We spent a lot of time talking about the health of China’s economy in 2015, whether they would successfully avoid a hard landing, manage a currency devaluation without massively disrupting the bizarro financial world order that currently exists, and be spared from what appears to be a rolling credit crisis that started in the U.S. in 2007, spread to Europe in 2010 and is now affecting emerging markets. The volatility in Chinese equities in the first half of 2015 had little effect on global markets, until the country’s currency devaluation in early August, and then as you will likely remember the shit hit the fan in almost every risk asset on the planet. Things have most definitely chilled a bit, at least on the worst case scenarios, but it is important to note that the Shanghai Composite is down 14% in 2016, and down 41% from its June 2015 high, and remains in a fairly visible downtrend, despite the recent gains and apparent stabilization:
Shares of many of the so called H Shares listed in Hong Kong on the Hang Seng, which consists of many of the state owned enterprises that are in the FXI etf, has performed less bad ytd, down 2% and down only 25% from its 2015 highs, but also in a well defined downtrend after last year’s breakout of a long consolidation:
Why China today? Well this post on Barron’s online got me thinking (emphasis mine):
The iShares MSCI China ETF (MCHI) has risen over 22% since its mid-February low, but now the benchmark index is fairly priced and has no more major catalysts to move beyond the current level, according to UBS.
MSCI China now trades at 10.9 times forward earnings, broadly in line with its long-term average of 11.6 times. Analysts expect Chinese companies to report 4.1% and 13.7% earnings growth this year and next, respectively, but have been steadily revising down their estimates in the last two months.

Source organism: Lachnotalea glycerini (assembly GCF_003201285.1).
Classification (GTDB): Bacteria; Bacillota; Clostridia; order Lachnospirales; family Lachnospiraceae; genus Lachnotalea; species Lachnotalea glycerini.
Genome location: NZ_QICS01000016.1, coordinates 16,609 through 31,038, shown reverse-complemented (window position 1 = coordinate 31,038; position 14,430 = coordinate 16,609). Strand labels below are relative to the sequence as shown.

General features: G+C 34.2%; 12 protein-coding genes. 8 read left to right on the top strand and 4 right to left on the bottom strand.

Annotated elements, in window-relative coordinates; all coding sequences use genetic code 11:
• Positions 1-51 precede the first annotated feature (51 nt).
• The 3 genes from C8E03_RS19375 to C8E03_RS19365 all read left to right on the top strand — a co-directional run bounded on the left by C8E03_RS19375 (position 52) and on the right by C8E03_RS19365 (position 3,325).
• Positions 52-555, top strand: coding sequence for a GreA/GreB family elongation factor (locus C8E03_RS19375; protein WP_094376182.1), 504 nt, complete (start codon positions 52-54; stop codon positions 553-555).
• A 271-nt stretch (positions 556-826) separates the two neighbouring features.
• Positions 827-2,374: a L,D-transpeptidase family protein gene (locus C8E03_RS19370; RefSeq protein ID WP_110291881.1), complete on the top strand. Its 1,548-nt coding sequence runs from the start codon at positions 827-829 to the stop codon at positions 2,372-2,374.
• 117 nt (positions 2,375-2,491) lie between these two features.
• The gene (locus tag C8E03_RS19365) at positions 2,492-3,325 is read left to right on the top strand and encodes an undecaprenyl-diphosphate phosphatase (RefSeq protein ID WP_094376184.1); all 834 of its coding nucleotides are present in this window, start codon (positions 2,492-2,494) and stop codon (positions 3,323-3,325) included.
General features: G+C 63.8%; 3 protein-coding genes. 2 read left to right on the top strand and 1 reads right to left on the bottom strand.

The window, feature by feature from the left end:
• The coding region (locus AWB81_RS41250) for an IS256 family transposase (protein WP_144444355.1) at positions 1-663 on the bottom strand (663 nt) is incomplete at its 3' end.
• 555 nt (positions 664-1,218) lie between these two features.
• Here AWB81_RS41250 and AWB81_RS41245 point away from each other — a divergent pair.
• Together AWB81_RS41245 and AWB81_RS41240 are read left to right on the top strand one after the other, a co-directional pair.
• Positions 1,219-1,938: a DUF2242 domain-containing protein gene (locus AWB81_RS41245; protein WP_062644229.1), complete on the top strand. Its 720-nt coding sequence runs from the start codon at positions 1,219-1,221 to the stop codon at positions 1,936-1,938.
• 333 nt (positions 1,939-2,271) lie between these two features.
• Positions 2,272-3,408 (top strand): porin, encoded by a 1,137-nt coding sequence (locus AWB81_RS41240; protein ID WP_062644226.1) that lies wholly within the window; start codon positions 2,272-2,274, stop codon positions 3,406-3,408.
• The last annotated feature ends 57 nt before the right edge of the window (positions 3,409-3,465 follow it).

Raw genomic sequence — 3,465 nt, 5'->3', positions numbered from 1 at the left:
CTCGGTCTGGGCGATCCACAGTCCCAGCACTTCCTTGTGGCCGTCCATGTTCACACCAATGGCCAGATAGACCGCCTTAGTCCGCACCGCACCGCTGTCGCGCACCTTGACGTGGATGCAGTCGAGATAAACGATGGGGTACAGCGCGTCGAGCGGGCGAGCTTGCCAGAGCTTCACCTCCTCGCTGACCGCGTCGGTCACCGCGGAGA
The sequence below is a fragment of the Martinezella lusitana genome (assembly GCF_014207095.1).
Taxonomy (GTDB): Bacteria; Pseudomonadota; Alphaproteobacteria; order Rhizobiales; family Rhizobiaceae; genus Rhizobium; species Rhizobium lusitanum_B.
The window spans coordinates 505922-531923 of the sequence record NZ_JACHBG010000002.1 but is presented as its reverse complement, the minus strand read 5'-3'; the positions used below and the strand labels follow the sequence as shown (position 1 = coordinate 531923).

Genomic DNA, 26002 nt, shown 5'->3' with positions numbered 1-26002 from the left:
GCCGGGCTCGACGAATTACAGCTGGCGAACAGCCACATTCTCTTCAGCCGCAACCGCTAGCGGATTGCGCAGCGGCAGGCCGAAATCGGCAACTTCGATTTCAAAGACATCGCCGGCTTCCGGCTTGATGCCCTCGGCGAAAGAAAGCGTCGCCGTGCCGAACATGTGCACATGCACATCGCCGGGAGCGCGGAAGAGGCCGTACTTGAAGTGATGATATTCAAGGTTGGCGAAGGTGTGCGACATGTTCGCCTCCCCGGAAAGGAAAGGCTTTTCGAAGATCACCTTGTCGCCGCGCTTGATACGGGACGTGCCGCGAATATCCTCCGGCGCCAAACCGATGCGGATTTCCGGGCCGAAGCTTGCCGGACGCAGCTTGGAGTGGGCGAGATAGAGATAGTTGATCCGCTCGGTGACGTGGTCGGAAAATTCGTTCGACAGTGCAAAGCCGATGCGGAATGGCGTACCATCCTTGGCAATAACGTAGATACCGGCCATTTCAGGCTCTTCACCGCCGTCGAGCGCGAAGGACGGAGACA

The Chinese economy is a combination of loose monetary supply and weak real economic growth. This has resulted in excessive liquidity in the financial system, pushing up asset price bubbles in either the stock market, the bond market or lately the property market.
“Part of the excessive liquidity may eventually spill over from financial assets to infrastructure and industrial projects. However, the investment-led, instead of consumption-led, growth pattern has proven to be unsustainable. Moreover, it could delay, or even impede many structural reforms,” wrote strategist Wenjie Lu.
Meanwhile, a global commodity price rebound could be delaying China’s “supply-side reform” – its resolve to cut excess capacity in crowded industrial and material sectors such as steel and coal. Indeed, daily production of major steel mills has already picked up by about 10% since the end of 2015. Large steel producers such as Baosteel have announced their intent to increase output this year.
So international investors looking for structural reform will be disappointed. The MSCI China is unlikely to re-rate.
Which leads me to the FXI, the iShares Large cap equity etf with the the top 10 holdings making up nearly 60% of the etf’s weight:
You can see that aside from Tencent, the internet outfit, these are for the most part SOEs, which are heavily indebted, financial and commodity related, two of the most sensitive sectors to a potential re-rating. The FXI has risen 25% from its mid February lows, and has now paused at what could be a technical inflection point, just below its 200 day moving average at $35:
Short dated options prices look cheap relative to the 2016 and 52 week highs, with 30 day at the money implied vol (the price of options, blue below) just a couple ticks above realized volatility (how much the stock has been moving, white below). While there is clearly more room to move lower, a pick up in realized would cause options prices appear cheap on an outright basis for those looking to express defined risk directional views:
So what’s the trade?
Despite options prices looking cheap, cheap can certainly get cheaper in this sort of environment, so much like most of our recent trades detailed in the site, we want to look to finance owning longer dated options.
*Trade: FXI ($35) Buy May / Aug 33 put calendar for $1
- Sell to open 1 May 33 put at 33 cents
- Buy to open 1 Aug 33 put for $1.33
Break-Even on May Expiration:
– Max profit at $33, max risk of $1 with a sharp move above current levels, or below $33
We will look to toll the calendar or turn into a vertical put spread as we get closer to May expiration.